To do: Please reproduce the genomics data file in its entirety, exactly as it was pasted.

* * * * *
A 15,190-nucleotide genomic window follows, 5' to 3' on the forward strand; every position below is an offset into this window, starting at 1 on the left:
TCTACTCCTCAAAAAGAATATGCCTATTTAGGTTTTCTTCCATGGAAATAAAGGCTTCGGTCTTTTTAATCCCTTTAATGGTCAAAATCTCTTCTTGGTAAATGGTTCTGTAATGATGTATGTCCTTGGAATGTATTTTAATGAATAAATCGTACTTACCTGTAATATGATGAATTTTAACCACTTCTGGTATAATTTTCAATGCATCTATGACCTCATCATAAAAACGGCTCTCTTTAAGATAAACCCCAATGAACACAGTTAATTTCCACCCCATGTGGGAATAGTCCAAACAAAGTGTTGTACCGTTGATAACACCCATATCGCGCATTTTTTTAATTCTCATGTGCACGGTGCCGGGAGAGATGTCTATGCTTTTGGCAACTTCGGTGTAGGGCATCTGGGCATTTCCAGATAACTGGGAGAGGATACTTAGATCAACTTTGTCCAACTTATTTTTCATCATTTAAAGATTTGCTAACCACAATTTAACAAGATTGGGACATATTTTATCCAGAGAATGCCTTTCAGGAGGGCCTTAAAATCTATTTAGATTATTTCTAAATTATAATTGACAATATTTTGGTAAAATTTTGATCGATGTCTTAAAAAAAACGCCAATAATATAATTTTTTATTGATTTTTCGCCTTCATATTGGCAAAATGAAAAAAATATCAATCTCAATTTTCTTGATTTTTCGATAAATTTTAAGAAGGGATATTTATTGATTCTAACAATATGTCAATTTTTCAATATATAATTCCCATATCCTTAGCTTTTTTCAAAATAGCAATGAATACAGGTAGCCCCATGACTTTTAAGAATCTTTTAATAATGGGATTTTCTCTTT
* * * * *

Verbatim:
A 15,190-nucleotide genomic window follows, 5' to 3' on the forward strand; every position below is an offset into this window, starting at 1 on the left:
TCTACTCCTCAAAAAGAATATGCCTATTTAGGTTTTCTTCCATGGAAATAAAGGCTTCGGTCTTTTTAATCCCTTTAATGGTCAAAATCTCTTCTTGGTAAATGGTTCTGTAATGATGTATGTCCTTGGAATGTATTTTAATGAATAAATCGTACTTACCTGTAATATGATGAATTTTAACCACTTCTGGTATAATTTTCAATGCATCTATGACCTCATCATAAAAACGGCTCTCTTTAAGATAAACCCCAATGAACACAGTTAATTTCCACCCCATGTGGGAATAGTCCAAACAAAGTGTTGTACCGTTGATAACACCCATATCGCGCATTTTTTTAATTCTCATGTGCACGGTGCCGGGAGAGATGTCTATGCTTTTGGCAACTTCGGTGTAGGGCATCTGGGCATTTCCAGATAACTGGGAGAGGATACTTAGATCAACTTTGTCCAACTTATTTTTCATCATTTAAAGATTTGCTAACCACAATTTAACAAGATTGGGACATATTTTATCCAGAGAATGCCTTTCAGGAGGGCCTTAAAATCTATTTAGATTATTTCTAAATTATAATTGACAATATTTTGGTAAAATTTTGATCGATGTCTTAAAAAAAACGCCAATAATATAATTTTTTATTGATTTTTCGCCTTCATATTGGCAAAATGAAAAAAATATCAATCTCAATTTTCTTGATTTTTCGATAAATTTTAAGAAGGGATATTTATTGATTCTAACAATATGTCAATTTTTCAATATATAATTCCCATATCCTTAGCTTTTTTCAAAATAGCAATGAATACAGGTAGCCCCATGACTTTTAAGAATCTTTTAATAATGGGATTTTCTCTTT